Encyclopedia of the Great Plains

David J. Wishart, Editor


In 1988 Calgary, Alberta, welcomed the winter sport athletes of the world by hosting the XV Winter Olympic Games. For sixteen days in February, 2,300 athletes and team officials from fifty-seven countries participated in ten medal sports, one demonstration sport (curling), two demonstration events (freestyle skiing and short track speed skating), and one exhibition event (disabled skiing). Approximately 4,900 members of the media covered the events. Great Olympic champions like Katarina Witt and Raisa Smetanina shared the limelight with more eccentric competitors such as British ski jumper Michael Edwards ("Eddie the Eagle") and the Jamaican bobsled team.

The games cost $700 million (Canadian), about half of which funded the building of new sports facilities. Revenues totaled about $850 million, about 50 percent from the federal, provincial, and municipal governments, 35 percent from the ABC television contract, and the remaining 15 percent from marketing, licensing, and ticket sales. The financial legacies from the games have never been equaled by any other winter or summer games. The approximately $150 million left in the bank in 1988 had grown to about $280 million by 1998 and along the way had also provided about $30 million from earned interest to finance the operation of the various sport facilities and to support athletes.

The first indoor 400-meter speed-skating oval, a new physical education complex, and new residences (the Athletes' Village) were built at the university. Bobsled, luge, skijumping facilities, and a museum were built at Canada Olympic Park on the western edge of the city. A new alpine ski area was developed in the Kananaskis Valley, and a new Nordic Center was built at Canmore. A 19,000-seat arena, the Saddledome, was built for hockey and figure skating. Ten thousand volunteers were utilized at the time of the games, and 20,000 had been involved since the games were awarded in 1981 at the International Olympic Committee (IOC) Congress in Baden Baden, Germany.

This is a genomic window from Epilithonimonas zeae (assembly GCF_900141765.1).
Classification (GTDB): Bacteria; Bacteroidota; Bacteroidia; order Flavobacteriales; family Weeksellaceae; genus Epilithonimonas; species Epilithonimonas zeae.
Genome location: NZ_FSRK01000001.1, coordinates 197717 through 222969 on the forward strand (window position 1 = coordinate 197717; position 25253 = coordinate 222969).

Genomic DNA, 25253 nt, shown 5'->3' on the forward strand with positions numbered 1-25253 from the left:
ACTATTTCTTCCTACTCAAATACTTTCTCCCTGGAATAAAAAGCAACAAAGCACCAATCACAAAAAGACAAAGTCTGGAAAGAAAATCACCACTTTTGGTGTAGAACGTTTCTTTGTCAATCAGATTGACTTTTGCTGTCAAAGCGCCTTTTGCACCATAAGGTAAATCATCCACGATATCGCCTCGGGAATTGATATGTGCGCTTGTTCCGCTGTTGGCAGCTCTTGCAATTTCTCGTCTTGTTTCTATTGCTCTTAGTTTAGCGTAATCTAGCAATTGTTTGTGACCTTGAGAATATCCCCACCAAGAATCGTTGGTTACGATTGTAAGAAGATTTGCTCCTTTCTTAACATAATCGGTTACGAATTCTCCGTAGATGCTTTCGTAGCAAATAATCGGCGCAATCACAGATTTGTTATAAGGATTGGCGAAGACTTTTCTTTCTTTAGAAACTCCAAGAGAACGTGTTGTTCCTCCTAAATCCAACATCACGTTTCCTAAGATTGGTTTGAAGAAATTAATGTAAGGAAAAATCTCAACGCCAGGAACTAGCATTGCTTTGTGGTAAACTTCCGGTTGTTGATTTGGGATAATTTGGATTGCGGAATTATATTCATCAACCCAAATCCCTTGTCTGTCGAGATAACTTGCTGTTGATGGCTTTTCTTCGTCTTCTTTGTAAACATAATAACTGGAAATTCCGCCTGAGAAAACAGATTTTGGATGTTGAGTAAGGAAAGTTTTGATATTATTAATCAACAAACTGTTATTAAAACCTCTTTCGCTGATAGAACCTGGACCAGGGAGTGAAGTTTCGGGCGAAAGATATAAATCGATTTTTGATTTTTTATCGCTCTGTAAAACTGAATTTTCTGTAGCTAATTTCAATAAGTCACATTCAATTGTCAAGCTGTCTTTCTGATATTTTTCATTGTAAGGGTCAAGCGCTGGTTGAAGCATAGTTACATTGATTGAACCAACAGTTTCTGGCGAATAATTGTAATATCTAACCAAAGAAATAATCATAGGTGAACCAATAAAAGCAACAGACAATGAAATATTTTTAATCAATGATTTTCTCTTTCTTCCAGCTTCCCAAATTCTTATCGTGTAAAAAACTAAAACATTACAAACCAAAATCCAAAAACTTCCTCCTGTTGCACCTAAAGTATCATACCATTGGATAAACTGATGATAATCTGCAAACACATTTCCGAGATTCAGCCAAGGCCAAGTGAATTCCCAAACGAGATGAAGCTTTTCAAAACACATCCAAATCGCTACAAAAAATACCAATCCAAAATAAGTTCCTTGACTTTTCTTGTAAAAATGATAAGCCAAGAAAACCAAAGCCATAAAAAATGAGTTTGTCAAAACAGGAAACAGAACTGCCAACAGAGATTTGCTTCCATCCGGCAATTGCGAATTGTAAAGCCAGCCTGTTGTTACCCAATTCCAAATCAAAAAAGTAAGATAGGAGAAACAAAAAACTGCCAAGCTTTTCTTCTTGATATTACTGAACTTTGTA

To this day, these games are still considered by the IOC as truly exceptional, perhaps the finest games ever held, winter or summer. For a Prairie cow town of 640,000 residents, nestled close to the Rocky Mountains, such accolades may at first be surprising. The reasons for this success were the superb organization, the extensive continuing benefits, and, most significantly, the attitude of the people of Alberta. It was their warm welcome, their enthusiasm to host the visitors, their willingness to make the extra effort to ensure that strangers were well taken care of that made a positive impression. Local residents explain that this is the natural way Prairie communities have collaborated for the past 150 years. There seems to be an innate need to welcome strangers, particularly those from the big cities. Alberta is comprised of people from all parts of the world who still maintain cultural traditions from their countries of origin. Therefore, the Belgian-born chocolate maker in Calgary became the assistant to the Belgian team, and the Austrian Club of Calgary hosted the Austrian team and families every evening at its club.

Calgary always has been a sports-minded community, active for more than a century with curling, hockey, skating, baseball, and many other sports and having competitions from the earliest days with its Prairie neighbors. It is known internationally as the home of the Calgary Stampede rodeo. Today, the city is also known throughout the world as the host of the superb Calgary Winter Olympic Games.

See also CITIES AND TOWNS: Calgary, Alberta.

Roger Jackson University of Calgary

Findling, John E., and Kimberly D. Pelle. Historical Dictionary of the Modern Olympic Movement. Westport CT: Greenwood Press, 1996.

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